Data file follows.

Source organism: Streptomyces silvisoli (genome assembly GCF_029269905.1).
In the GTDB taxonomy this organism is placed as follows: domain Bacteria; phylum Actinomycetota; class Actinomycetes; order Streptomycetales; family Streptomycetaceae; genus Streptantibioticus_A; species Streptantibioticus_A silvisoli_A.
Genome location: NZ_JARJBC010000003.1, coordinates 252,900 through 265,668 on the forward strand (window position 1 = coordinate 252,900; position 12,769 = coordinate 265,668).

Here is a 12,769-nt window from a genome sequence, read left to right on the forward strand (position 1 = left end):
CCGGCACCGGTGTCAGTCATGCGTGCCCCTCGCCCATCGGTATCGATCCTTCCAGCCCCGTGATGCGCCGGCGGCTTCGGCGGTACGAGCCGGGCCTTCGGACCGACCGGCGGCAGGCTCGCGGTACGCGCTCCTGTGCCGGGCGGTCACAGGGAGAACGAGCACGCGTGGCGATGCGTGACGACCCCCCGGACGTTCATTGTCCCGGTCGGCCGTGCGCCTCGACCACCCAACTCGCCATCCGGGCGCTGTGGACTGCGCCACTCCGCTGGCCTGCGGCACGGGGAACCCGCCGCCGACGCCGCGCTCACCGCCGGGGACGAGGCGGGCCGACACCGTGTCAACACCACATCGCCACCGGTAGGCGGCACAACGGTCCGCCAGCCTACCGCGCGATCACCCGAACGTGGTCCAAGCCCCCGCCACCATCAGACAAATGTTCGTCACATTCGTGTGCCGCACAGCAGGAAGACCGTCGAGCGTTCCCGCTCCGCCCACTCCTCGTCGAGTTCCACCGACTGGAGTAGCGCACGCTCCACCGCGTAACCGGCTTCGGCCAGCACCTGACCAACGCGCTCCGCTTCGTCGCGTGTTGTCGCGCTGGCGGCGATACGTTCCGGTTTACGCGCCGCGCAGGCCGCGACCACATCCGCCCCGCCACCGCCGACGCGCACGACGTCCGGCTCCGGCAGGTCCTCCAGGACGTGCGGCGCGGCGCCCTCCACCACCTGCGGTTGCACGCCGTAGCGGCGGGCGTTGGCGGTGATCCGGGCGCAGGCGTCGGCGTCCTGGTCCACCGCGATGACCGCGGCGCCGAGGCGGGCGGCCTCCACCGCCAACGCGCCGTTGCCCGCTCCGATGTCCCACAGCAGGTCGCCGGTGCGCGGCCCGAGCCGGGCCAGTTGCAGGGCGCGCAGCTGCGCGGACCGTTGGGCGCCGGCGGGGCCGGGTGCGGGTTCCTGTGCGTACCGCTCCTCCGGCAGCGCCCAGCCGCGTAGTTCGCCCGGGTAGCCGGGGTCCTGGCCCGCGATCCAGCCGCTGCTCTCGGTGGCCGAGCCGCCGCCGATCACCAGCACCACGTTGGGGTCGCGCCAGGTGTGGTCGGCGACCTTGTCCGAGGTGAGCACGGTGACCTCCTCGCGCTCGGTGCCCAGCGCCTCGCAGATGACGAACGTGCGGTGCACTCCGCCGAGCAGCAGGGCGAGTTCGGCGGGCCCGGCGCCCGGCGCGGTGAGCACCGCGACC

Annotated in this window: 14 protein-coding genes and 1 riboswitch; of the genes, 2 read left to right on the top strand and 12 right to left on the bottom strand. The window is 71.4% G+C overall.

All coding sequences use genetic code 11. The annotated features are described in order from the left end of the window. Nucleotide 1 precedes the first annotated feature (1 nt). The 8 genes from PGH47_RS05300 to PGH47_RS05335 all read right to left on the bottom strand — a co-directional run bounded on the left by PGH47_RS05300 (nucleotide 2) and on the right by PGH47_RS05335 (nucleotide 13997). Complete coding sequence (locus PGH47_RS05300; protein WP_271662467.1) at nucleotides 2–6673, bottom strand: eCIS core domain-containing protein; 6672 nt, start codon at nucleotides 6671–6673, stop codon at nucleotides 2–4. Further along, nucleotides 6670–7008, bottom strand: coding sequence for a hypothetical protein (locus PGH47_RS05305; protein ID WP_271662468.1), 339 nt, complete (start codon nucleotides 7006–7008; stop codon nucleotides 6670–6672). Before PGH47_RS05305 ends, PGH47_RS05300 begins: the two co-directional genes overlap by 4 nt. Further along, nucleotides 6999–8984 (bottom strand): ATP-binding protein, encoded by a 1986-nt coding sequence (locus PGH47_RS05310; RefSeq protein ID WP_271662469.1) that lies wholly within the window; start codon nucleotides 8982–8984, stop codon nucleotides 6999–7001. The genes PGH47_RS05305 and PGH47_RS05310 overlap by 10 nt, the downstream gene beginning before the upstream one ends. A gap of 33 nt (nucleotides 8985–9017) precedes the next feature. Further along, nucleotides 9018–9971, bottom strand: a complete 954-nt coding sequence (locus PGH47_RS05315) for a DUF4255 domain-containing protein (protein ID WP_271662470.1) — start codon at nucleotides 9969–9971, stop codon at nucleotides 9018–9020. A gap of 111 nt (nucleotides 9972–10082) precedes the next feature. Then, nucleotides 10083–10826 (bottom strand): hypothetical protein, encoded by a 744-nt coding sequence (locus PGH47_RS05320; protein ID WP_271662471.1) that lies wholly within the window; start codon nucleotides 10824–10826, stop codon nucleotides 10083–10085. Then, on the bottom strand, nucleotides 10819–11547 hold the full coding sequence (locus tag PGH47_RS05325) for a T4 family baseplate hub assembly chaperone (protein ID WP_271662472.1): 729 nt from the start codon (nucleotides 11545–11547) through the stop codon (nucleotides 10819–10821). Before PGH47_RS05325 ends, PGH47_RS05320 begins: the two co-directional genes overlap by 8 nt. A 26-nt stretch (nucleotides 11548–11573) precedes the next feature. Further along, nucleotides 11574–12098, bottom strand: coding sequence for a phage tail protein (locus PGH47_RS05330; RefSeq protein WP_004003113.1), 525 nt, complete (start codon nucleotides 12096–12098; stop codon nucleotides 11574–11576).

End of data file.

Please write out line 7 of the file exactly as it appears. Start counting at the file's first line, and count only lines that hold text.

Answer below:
All coding sequences use genetic code 11. The annotated features are described in order from the left end of the window. Nucleotide 1 precedes the first annotated feature (1 nt). The 8 genes from PGH47_RS05300 to PGH47_RS05335 all read right to left on the bottom strand — a co-directional run bounded on the left by PGH47_RS05300 (nucleotide 2) and on the right by PGH47_RS05335 (nucleotide 13997). Complete coding sequence (locus PGH47_RS05300; protein WP_271662467.1) at nucleotides 2–6673, bottom strand: eCIS core domain-containing protein; 6672 nt, start codon at nucleotides 6671–6673, stop codon at nucleotides 2–4. Further along, nucleotides 6670–7008, bottom strand: coding sequence for a hypothetical protein (locus PGH47_RS05305; protein ID WP_271662468.1), 339 nt, complete (start codon nucleotides 7006–7008; stop codon nucleotides 6670–6672). Before PGH47_RS05305 ends, PGH47_RS05300 begins: the two co-directional genes overlap by 4 nt. Further along, nucleotides 6999–8984 (bottom strand): ATP-binding protein, encoded by a 1986-nt coding sequence (locus PGH47_RS05310; RefSeq protein ID WP_271662469.1) that lies wholly within the window; start codon nucleotides 8982–8984, stop codon nucleotides 6999–7001. The genes PGH47_RS05305 and PGH47_RS05310 overlap by 10 nt, the downstream gene beginning before the upstream one ends. A gap of 33 nt (nucleotides 8985–9017) precedes the next feature. Further along, nucleotides 9018–9971, bottom strand: a complete 954-nt coding sequence (locus PGH47_RS05315) for a DUF4255 domain-containing protein (protein ID WP_271662470.1) — start codon at nucleotides 9969–9971, stop codon at nucleotides 9018–9020. A gap of 111 nt (nucleotides 9972–10082) precedes the next feature. Then, nucleotides 10083–10826 (bottom strand): hypothetical protein, encoded by a 744-nt coding sequence (locus PGH47_RS05320; protein ID WP_271662471.1) that lies wholly within the window; start codon nucleotides 10824–10826, stop codon nucleotides 10083–10085. Then, on the bottom strand, nucleotides 10819–11547 hold the full coding sequence (locus tag PGH47_RS05325) for a T4 family baseplate hub assembly chaperone (protein ID WP_271662472.1): 729 nt from the start codon (nucleotides 11545–11547) through the stop codon (nucleotides 10819–10821). Before PGH47_RS05325 ends, PGH47_RS05320 begins: the two co-directional genes overlap by 8 nt. A 26-nt stretch (nucleotides 11548–11573) precedes the next feature. Further along, nucleotides 11574–12098, bottom strand: coding sequence for a phage tail protein (locus PGH47_RS05330; RefSeq protein WP_004003113.1), 525 nt, complete (start codon nucleotides 12096–12098; stop codon nucleotides 11574–11576).